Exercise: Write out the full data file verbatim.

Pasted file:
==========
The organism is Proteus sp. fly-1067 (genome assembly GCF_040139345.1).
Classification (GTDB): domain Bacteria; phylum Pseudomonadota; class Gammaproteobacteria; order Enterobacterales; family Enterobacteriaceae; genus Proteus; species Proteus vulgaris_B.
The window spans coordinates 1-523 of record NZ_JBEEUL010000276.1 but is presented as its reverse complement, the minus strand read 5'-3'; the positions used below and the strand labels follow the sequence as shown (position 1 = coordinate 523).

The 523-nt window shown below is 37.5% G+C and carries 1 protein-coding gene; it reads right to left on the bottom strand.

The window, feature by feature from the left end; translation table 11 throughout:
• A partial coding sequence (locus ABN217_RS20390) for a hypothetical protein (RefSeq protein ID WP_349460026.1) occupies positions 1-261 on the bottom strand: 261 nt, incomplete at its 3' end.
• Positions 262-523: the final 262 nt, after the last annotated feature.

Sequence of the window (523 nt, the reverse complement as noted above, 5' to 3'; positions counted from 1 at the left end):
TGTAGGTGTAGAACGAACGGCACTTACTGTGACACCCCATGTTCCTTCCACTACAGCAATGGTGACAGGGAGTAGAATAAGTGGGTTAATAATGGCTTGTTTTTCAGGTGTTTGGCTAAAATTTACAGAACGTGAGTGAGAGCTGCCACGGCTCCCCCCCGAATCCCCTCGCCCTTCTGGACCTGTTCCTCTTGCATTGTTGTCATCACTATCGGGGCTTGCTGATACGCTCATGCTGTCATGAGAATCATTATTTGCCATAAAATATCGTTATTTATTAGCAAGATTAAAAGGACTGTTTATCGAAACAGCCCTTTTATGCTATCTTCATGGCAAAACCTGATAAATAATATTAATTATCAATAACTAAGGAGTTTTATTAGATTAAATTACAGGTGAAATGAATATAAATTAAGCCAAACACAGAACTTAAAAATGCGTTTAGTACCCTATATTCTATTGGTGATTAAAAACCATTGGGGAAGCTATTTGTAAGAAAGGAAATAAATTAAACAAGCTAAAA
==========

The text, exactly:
The organism is Proteus sp. fly-1067 (genome assembly GCF_040139345.1).
Classification (GTDB): domain Bacteria; phylum Pseudomonadota; class Gammaproteobacteria; order Enterobacterales; family Enterobacteriaceae; genus Proteus; species Proteus vulgaris_B.
The window spans coordinates 1-523 of record NZ_JBEEUL010000276.1 but is presented as its reverse complement, the minus strand read 5'-3'; the positions used below and the strand labels follow the sequence as shown (position 1 = coordinate 523).

The 523-nt window shown below is 37.5% G+C and carries 1 protein-coding gene; it reads right to left on the bottom strand.

The window, feature by feature from the left end; translation table 11 throughout:
• A partial coding sequence (locus ABN217_RS20390) for a hypothetical protein (RefSeq protein ID WP_349460026.1) occupies positions 1-261 on the bottom strand: 261 nt, incomplete at its 3' end.
• Positions 262-523: the final 262 nt, after the last annotated feature.

Sequence of the window (523 nt, the reverse complement as noted above, 5' to 3'; positions counted from 1 at the left end):
TGTAGGTGTAGAACGAACGGCACTTACTGTGACACCCCATGTTCCTTCCACTACAGCAATGGTGACAGGGAGTAGAATAAGTGGGTTAATAATGGCTTGTTTTTCAGGTGTTTGGCTAAAATTTACAGAACGTGAGTGAGAGCTGCCACGGCTCCCCCCCGAATCCCCTCGCCCTTCTGGACCTGTTCCTCTTGCATTGTTGTCATCACTATCGGGGCTTGCTGATACGCTCATGCTGTCATGAGAATCATTATTTGCCATAAAATATCGTTATTTATTAGCAAGATTAAAAGGACTGTTTATCGAAACAGCCCTTTTATGCTATCTTCATGGCAAAACCTGATAAATAATATTAATTATCAATAACTAAGGAGTTTTATTAGATTAAATTACAGGTGAAATGAATATAAATTAAGCCAAACACAGAACTTAAAAATGCGTTTAGTACCCTATATTCTATTGGTGATTAAAAACCATTGGGGAAGCTATTTGTAAGAAAGGAAATAAATTAAACAAGCTAAAA